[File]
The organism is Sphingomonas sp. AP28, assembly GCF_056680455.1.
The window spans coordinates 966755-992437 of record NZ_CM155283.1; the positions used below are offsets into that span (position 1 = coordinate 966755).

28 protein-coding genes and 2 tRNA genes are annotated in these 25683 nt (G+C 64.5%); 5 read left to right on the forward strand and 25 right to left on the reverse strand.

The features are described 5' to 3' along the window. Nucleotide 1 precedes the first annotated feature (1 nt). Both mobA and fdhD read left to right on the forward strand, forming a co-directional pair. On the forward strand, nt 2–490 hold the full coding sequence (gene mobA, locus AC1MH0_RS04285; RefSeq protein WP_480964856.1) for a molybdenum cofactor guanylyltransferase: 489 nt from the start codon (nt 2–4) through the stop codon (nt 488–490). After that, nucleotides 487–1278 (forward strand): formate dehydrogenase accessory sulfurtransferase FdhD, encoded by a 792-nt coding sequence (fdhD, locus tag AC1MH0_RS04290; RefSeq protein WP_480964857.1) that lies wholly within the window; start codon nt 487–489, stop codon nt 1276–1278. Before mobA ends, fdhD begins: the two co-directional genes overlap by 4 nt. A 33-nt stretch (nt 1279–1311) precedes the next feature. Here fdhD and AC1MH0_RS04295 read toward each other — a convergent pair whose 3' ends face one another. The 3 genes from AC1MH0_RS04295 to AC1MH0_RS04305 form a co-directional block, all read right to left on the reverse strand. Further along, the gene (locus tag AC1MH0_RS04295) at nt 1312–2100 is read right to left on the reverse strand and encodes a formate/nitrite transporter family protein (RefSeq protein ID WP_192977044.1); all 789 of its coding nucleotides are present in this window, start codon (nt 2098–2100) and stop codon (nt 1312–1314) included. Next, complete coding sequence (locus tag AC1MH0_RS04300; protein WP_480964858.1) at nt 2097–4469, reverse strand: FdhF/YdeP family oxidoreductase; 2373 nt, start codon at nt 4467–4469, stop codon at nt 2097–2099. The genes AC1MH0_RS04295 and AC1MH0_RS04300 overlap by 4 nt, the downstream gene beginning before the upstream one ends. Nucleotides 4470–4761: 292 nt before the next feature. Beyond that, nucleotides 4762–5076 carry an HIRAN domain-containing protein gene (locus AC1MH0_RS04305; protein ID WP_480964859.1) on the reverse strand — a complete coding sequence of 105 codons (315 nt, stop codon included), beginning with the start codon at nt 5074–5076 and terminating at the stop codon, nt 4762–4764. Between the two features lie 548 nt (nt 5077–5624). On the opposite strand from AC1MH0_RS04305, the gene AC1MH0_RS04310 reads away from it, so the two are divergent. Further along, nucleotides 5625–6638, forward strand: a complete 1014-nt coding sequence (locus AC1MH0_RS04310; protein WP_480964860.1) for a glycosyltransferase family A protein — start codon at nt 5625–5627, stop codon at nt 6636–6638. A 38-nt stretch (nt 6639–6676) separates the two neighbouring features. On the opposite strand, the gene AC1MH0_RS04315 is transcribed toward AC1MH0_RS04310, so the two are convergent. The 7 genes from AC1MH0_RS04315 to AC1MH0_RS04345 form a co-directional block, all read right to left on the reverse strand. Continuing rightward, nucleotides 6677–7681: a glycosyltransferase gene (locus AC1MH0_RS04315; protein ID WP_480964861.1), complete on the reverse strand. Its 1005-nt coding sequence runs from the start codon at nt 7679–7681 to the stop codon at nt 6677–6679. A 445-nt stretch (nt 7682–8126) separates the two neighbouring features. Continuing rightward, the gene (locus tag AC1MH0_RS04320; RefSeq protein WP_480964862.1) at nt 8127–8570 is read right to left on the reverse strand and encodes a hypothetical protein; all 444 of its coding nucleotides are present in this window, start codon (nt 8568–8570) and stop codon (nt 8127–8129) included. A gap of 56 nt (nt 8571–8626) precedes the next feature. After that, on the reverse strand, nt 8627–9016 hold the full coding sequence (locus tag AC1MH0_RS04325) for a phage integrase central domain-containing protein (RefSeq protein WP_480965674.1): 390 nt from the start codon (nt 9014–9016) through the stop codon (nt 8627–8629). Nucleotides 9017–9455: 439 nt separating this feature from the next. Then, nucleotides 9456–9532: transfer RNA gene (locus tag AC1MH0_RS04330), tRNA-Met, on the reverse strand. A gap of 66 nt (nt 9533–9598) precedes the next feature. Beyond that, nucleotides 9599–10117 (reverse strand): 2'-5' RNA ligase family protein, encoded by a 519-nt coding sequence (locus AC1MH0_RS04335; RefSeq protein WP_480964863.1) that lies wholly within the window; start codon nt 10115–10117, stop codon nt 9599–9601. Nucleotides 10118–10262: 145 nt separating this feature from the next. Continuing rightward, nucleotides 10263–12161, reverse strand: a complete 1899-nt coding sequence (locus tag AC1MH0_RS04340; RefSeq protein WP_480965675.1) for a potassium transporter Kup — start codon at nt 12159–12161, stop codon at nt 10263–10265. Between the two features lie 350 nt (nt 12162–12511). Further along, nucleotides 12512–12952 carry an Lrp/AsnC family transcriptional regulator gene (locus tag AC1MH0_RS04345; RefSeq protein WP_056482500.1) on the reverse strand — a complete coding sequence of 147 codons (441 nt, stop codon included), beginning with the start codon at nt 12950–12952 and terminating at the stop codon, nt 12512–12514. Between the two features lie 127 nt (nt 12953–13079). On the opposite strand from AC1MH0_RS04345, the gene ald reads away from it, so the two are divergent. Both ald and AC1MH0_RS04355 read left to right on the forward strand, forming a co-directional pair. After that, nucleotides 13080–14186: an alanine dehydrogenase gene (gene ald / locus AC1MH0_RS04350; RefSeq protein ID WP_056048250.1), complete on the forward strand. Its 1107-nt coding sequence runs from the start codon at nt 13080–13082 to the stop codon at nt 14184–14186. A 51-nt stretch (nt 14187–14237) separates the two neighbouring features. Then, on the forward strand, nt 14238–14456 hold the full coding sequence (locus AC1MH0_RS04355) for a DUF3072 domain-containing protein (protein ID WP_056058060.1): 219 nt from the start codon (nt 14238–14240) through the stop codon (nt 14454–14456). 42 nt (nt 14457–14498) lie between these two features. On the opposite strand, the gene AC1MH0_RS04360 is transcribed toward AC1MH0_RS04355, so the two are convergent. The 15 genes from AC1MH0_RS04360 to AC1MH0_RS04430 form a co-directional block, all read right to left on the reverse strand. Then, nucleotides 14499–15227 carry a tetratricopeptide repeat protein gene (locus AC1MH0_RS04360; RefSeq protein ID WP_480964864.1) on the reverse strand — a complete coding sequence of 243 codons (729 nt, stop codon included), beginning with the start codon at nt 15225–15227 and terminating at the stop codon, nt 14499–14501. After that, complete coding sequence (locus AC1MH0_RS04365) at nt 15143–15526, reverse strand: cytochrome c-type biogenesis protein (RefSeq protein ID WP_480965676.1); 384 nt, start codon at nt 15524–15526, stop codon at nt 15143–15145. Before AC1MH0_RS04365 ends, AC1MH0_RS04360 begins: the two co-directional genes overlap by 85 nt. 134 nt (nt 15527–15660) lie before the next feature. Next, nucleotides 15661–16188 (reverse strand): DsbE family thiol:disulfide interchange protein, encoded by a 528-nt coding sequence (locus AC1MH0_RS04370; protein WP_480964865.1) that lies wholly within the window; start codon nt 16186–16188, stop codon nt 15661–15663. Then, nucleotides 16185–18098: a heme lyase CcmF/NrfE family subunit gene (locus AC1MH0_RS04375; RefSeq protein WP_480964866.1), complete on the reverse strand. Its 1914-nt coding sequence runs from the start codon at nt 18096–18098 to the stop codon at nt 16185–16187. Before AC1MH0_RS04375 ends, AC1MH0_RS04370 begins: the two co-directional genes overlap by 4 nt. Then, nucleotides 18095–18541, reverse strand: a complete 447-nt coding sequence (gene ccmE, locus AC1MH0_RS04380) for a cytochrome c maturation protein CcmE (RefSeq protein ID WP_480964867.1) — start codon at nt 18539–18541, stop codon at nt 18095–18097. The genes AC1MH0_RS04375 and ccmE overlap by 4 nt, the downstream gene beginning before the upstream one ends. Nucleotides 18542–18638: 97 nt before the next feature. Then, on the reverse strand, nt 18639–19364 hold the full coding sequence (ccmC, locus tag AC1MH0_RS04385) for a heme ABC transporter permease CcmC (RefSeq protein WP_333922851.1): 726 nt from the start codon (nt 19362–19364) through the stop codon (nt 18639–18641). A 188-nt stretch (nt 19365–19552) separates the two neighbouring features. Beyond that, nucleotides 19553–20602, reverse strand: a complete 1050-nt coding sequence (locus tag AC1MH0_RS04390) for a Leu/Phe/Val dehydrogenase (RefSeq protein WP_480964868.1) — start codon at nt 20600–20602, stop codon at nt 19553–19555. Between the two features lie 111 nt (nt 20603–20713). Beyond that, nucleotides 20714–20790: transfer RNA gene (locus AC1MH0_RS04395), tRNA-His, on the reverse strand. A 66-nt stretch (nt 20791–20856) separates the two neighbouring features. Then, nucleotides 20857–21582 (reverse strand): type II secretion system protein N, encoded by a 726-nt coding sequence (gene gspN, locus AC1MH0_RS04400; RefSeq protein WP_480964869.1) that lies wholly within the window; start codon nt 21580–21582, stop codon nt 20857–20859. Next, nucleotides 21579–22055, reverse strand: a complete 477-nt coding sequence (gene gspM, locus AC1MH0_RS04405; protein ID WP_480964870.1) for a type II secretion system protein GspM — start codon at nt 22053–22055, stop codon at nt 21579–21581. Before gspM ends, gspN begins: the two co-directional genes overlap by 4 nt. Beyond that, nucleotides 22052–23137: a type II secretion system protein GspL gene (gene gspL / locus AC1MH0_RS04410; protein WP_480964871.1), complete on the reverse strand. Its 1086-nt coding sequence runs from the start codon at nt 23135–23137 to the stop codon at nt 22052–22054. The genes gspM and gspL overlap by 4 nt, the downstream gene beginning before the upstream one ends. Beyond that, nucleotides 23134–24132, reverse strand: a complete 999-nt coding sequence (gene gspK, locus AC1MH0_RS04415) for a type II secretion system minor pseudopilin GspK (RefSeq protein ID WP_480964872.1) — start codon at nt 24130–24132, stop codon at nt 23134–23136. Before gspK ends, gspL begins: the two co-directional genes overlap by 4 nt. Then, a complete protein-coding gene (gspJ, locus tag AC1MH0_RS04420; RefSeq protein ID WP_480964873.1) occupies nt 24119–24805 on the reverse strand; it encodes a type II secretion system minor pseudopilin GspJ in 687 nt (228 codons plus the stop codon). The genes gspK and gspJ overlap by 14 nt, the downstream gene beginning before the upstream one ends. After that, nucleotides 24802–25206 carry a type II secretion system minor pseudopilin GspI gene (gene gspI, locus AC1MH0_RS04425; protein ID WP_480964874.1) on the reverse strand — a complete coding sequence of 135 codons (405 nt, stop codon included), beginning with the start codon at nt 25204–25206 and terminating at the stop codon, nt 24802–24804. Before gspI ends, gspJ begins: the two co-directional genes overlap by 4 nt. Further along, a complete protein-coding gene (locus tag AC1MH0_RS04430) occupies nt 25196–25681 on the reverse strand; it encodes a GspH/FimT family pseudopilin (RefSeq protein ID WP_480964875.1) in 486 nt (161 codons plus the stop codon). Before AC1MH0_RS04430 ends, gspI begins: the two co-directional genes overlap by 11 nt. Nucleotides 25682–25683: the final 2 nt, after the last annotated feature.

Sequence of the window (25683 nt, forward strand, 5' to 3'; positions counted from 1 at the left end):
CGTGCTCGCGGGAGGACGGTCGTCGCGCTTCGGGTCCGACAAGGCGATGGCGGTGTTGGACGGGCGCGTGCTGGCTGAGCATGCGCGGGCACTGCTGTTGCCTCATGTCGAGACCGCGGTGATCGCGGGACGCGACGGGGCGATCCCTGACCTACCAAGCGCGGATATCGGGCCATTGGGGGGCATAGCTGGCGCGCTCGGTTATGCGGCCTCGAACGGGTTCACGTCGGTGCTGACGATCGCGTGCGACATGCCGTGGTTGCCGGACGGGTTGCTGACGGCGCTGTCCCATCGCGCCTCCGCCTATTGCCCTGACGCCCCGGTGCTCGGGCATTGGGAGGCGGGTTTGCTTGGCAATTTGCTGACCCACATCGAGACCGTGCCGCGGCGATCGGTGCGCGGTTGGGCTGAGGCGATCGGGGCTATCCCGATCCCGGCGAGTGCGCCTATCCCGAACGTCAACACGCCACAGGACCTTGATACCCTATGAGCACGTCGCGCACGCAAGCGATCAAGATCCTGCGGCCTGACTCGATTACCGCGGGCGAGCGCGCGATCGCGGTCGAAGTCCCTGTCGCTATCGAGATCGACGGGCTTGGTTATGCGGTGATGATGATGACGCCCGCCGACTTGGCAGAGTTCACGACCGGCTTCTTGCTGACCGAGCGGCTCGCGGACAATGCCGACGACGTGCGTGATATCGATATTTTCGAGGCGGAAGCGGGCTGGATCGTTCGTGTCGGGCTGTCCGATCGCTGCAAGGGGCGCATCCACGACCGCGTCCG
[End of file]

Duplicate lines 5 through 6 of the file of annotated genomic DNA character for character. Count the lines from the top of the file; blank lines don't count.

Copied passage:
Sequence of the window (25683 nt, forward strand, 5' to 3'; positions counted from 1 at the left end):
CGTGCTCGCGGGAGGACGGTCGTCGCGCTTCGGGTCCGACAAGGCGATGGCGGTGTTGGACGGGCGCGTGCTGGCTGAGCATGCGCGGGCACTGCTGTTGCCTCATGTCGAGACCGCGGTGATCGCGGGACGCGACGGGGCGATCCCTGACCTACCAAGCGCGGATATCGGGCCATTGGGGGGCATAGCTGGCGCGCTCGGTTATGCGGCCTCGAACGGGTTCACGTCGGTGCTGACGATCGCGTGCGACATGCCGTGGTTGCCGGACGGGTTGCTGACGGCGCTGTCCCATCGCGCCTCCGCCTATTGCCCTGACGCCCCGGTGCTCGGGCATTGGGAGGCGGGTTTGCTTGGCAATTTGCTGACCCACATCGAGACCGTGCCGCGGCGATCGGTGCGCGGTTGGGCTGAGGCGATCGGGGCTATCCCGATCCCGGCGAGTGCGCCTATCCCGAACGTCAACACGCCACAGGACCTTGATACCCTATGAGCACGTCGCGCACGCAAGCGATCAAGATCCTGCGGCCTGACTCGATTACCGCGGGCGAGCGCGCGATCGCGGTCGAAGTCCCTGTCGCTATCGAGATCGACGGGCTTGGTTATGCGGTGATGATGATGACGCCCGCCGACTTGGCAGAGTTCACGACCGGCTTCTTGCTGACCGAGCGGCTCGCGGACAATGCCGACGACGTGCGTGATATCGATATTTTCGAGGCGGAAGCGGGCTGGATCGTTCGTGTCGGGCTGTCCGATCGCTGCAAGGGGCGCATCCACGACCGCGTCCG